Rebecca is hands-down my favorite movie of all time. It's a great story and the performances are spectacular. Dame Judith Anderson is perfect as Mrs. Danvers, but my absolute favorite is George Sanders as the sleazy "cousin" Jack Favell, who adds a welcome touch of humor. The only flaw in this movie is that Joan Fontaine is far too beautiful to be the mousy "second Mrs. deWinter," but other than that, this is a perfect film. There's something in it for everyone: suspense, romance, comedy, and a good story.
December 2005 Archives
The Outer Limits
The original 1963-65 Outer Limits television series was one of the coolest & scariest SF/horror anthology programs ever produced. With stark, brooding black & white photography, bizarre creatures & situations, and a sense of morality tinged with cynicism, the "Limits" created a world of mystery & suspense all it's own. Episodes such as "The Galaxy Being" (where an intelligent but radioactive alien is accidentally brought to a hostile Earth), "O.B.I.T." (about aliens spying on & undermining morale at a government research base) and "The Sixth Finger" (a scientist's efforts to advance Man's evolutionary process almost ends in tragedy for the planet) both entertained audiences and provoked thought about how our lives really run. The 32 first season episodes have been collected on four DVD discs for interested audiences. Yes, there are clunkers ("Tourist Attraction" & "ZZZZ" come to mind), but you won't be bored. AND you get to see up-and-coming unknowns like Robert Culp, Martin Landau, Leonard Nimoy, Sally Kellerman, Bruce Dern, Robert Duvall and a very young Martin Sheen appear.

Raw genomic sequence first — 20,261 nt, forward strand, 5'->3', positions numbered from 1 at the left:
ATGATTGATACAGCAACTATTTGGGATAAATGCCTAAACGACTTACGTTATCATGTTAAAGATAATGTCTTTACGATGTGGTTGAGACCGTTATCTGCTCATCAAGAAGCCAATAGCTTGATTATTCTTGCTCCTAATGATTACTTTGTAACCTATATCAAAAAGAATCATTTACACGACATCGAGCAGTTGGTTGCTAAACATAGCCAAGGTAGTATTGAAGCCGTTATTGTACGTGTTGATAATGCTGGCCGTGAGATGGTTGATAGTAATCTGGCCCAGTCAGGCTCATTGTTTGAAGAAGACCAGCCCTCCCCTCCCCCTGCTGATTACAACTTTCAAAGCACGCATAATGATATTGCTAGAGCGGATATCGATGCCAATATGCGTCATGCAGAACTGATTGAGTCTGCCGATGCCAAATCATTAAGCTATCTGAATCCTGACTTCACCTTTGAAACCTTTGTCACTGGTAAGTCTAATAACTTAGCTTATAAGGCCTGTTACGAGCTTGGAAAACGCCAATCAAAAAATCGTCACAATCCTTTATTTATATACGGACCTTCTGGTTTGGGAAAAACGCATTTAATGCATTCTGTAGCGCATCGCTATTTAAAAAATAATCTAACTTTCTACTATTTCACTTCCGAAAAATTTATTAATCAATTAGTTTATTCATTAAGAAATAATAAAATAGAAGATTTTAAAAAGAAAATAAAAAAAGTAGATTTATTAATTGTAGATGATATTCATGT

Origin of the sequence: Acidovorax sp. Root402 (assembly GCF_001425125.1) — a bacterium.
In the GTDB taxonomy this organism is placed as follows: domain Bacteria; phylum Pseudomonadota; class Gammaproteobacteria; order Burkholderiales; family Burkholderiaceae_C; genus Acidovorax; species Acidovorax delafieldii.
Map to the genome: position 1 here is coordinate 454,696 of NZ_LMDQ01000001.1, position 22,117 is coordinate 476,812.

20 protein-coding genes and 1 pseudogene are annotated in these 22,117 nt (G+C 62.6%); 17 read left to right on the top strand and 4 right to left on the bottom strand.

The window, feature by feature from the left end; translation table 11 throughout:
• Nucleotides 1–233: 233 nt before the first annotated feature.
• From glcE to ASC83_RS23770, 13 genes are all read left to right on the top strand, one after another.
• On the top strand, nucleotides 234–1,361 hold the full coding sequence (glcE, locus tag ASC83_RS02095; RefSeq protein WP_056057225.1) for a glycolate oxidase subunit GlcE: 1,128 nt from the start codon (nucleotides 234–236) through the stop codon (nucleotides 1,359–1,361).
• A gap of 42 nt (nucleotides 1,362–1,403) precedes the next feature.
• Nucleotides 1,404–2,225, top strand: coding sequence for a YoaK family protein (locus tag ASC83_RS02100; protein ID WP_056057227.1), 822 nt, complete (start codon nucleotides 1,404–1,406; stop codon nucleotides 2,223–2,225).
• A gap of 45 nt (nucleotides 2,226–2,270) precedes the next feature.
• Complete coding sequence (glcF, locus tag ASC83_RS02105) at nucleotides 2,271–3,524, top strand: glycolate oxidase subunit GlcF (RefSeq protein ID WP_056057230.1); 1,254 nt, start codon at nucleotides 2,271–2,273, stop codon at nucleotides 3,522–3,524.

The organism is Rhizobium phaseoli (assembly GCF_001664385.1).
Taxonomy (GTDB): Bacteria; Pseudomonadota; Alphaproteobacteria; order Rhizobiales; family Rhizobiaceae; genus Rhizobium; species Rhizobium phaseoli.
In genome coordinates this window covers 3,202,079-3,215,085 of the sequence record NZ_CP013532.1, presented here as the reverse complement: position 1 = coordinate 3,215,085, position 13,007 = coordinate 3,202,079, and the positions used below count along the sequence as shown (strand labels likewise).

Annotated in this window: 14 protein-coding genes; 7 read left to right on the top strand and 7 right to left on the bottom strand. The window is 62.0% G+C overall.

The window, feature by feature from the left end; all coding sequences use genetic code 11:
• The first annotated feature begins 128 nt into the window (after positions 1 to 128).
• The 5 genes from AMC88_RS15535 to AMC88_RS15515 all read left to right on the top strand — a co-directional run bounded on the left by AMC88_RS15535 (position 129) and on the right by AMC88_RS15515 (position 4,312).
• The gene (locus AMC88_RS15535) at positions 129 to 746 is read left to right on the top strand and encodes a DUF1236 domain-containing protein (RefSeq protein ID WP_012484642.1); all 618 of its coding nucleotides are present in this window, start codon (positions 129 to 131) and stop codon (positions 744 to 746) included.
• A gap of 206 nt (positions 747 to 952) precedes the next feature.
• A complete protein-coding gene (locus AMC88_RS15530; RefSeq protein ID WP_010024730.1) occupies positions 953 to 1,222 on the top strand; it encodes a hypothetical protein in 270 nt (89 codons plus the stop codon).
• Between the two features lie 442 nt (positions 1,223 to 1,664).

Bill Maher: I'm Swiss
Bill Maher: I'm Swiss is without doubt one of the funniest standup comedy acts I've seen in a long time. Full of witty observations about the sad state of our Nation, Maher's sharp tongue and biting sarcasm will make you laugh as well as think. If you enjoyed Bill's TV show, you should enjoy this DVD even more - there are no commercials or corporate sponsors to get in the way of the comedy and social criticism.
Billion Dollar Brain
Billion Dollar Brain was recently added to the Library's collection and suddenly found itself with 22 requests placed on it. Not bad for a 1967 film that very few people have ever heard of !! It is the third of the Len Deighton Harry Palmer spy sagas after IPCRESS FILE and FUNERAL IN BERLIN. What sets this apart is the brilliant direction by the British filmmaker Ken Russell. This was Russell's first big feature after a series of highly acclaimed BBC-TV documentaries on the lives of composers and artists. It was followed by WOMEN IN LOVE which really made people sit up and take notice.